In my last post, I talked about working on the 4th and 5th steps. Since then I’ve finished my 5th step. Though I found the first section on resentments to be cathartic and refreshing, the sex & harms section was a different story. I was surprised again, this time at the shame and sadness I felt about my past.
I have always been so sure of my decisions. I refused to regret anything I had done since I liked myself and everything that had happened had led me to be that person. But looking back, there are lots of things it’s hard not to regret. So what do I do with that?
How do I reconcile the fact that I was doing the best that I could at the time and living according to what my values were at the time? The fact that my values today look so different is hard for me. I don’t place moral judgments on drinking or sex, and I certainly didn’t at the time. And yet, the things I did then are not things I’m proud of or would do today. Does that mean I now judge them as bad? Does that make all the years I was drinking BAD? But what about “We will not regret the past nor wish to shut the door on it”
Something else I’ve been doing lately that I hadn’t done before was thinking of how the past could have been different. How all those years would have looked with a sober Ingrid instead of lush Ingrid. I haven’t allowed myself to think of that because what’s the point? Plus, I never judged myself for any of it. Sometimes for the drinking, but even that just felt like a choice I was making and that I had a right to make. But suddenly I can’t help but imagine a different life: a missed life.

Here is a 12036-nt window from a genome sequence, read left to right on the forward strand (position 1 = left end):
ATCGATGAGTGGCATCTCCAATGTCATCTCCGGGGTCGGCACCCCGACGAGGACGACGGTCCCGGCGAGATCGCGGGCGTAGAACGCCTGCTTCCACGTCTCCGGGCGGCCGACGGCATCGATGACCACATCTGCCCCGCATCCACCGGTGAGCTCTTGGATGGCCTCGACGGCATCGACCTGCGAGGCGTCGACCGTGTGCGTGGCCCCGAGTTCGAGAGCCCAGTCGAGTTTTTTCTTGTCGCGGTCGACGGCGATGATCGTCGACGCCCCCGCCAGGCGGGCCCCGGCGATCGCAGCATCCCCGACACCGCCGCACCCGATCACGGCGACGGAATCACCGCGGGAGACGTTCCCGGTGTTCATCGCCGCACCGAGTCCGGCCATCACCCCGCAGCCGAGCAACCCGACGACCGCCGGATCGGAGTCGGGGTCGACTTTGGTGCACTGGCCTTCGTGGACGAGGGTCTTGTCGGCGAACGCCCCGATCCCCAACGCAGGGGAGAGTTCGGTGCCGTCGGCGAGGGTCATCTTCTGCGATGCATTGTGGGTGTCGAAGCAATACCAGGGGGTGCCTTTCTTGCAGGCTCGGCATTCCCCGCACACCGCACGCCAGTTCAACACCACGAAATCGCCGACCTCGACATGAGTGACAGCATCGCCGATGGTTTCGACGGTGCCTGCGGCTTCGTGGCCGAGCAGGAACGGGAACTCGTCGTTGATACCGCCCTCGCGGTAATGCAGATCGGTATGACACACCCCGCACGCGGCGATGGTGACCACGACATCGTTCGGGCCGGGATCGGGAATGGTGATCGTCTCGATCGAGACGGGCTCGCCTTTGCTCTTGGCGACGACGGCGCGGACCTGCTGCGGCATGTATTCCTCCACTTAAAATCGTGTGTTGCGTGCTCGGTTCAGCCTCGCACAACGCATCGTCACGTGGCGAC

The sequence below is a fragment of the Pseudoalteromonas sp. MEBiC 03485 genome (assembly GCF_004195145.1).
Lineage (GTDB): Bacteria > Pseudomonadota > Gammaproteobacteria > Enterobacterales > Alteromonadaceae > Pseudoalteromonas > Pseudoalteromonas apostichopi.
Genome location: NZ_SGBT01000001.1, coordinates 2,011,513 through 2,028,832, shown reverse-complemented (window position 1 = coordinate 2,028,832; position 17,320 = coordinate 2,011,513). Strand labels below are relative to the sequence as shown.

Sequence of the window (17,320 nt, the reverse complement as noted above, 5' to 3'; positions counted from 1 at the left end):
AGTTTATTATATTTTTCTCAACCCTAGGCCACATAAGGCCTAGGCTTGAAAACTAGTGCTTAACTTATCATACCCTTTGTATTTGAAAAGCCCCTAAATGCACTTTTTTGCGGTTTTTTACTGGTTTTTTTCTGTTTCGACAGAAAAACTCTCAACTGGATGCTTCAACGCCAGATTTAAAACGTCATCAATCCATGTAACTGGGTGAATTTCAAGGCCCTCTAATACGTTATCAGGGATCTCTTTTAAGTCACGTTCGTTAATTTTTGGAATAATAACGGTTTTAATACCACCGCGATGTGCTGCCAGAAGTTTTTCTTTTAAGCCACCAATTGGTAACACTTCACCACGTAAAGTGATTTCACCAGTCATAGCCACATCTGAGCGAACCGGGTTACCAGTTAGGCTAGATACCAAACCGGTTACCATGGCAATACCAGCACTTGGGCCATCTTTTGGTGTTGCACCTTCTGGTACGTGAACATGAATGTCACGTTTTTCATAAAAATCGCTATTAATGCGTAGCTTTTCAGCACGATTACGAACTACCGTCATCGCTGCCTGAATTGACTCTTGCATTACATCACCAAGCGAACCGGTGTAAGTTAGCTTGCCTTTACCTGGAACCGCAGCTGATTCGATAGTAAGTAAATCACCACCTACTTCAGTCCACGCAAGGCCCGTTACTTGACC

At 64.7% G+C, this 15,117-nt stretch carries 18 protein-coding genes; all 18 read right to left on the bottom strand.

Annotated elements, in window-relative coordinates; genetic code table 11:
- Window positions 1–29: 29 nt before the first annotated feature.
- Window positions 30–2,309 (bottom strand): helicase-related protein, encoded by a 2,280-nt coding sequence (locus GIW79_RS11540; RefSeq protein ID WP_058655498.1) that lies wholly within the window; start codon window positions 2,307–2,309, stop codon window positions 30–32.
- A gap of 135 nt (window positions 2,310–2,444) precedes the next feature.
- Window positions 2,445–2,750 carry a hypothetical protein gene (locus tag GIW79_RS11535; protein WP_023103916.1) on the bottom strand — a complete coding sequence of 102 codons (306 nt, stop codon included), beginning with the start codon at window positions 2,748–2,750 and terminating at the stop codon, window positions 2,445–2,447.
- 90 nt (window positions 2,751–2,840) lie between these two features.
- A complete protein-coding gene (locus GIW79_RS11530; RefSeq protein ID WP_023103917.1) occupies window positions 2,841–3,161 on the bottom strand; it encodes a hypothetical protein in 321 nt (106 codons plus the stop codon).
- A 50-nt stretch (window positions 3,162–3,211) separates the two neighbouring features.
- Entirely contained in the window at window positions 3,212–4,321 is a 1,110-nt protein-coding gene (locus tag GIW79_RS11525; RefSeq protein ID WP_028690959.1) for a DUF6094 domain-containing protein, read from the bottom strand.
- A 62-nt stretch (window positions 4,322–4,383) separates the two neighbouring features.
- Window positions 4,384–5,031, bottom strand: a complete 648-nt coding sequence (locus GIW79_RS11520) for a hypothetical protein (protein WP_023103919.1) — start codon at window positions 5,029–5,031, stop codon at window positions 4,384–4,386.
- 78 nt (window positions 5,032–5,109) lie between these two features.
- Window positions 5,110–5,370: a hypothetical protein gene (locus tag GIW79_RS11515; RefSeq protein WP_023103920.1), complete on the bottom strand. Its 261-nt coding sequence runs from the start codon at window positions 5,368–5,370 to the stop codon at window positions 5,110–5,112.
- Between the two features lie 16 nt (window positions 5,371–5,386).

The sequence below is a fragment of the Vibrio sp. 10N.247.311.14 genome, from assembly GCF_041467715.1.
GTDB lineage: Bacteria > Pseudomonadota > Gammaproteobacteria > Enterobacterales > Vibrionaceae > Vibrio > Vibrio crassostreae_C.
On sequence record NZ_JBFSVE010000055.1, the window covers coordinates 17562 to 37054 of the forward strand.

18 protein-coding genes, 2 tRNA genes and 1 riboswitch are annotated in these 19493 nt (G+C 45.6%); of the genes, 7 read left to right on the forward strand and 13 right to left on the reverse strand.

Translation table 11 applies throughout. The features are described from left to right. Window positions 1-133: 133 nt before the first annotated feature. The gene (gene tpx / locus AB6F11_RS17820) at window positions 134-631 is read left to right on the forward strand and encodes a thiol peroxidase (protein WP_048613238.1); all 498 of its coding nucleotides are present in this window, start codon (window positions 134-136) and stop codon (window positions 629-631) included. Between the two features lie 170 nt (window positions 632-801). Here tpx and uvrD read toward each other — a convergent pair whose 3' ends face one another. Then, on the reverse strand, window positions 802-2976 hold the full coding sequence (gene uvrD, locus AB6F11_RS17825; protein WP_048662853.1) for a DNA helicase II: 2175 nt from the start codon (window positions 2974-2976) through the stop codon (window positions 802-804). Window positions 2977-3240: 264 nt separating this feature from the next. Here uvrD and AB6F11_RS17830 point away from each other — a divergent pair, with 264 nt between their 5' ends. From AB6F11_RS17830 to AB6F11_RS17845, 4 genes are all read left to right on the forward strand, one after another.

Then, yesterday, I read an article on the irrationality of AA. It shook me. It brought up for me the way I used to see AA – it’s a cult, it’s unscientific, where’s the evidence…and yet here I am in the program and it’s helping me. It’s working for me. So far, that has been evidence enough for me.
I’m still digesting why the article bothered me. I guess it has something to do with the concept I have of myself, which has perhaps remained the same while my thoughts and actions have changed drastically. And this is why I struggle to look back on the past. I still see myself as that free-thinking, non-judging girl. And yet now, I live by different rules. So what does that mean for my vision of myself?
The article talked about many problem drinkers being able to learn to moderate. Which I find irritating, because I know I cannot moderate. But I don’t even want to moderate! So why does that bother me? Not everyone has to do it my way.
The article also stated that it is damaging to some problem drinkers that total abstinence is presented as the only way. This, I agree with. I don’t think AA is the only way for everyone, and I actually don’t think I could have gotten sober through AA alone. For me it is one useful tool that has given me a community and support that I am so grateful for. If some people can learn to moderate, that is great. If the god thing is a deal breaker for some people, I wish for there to be another option for them.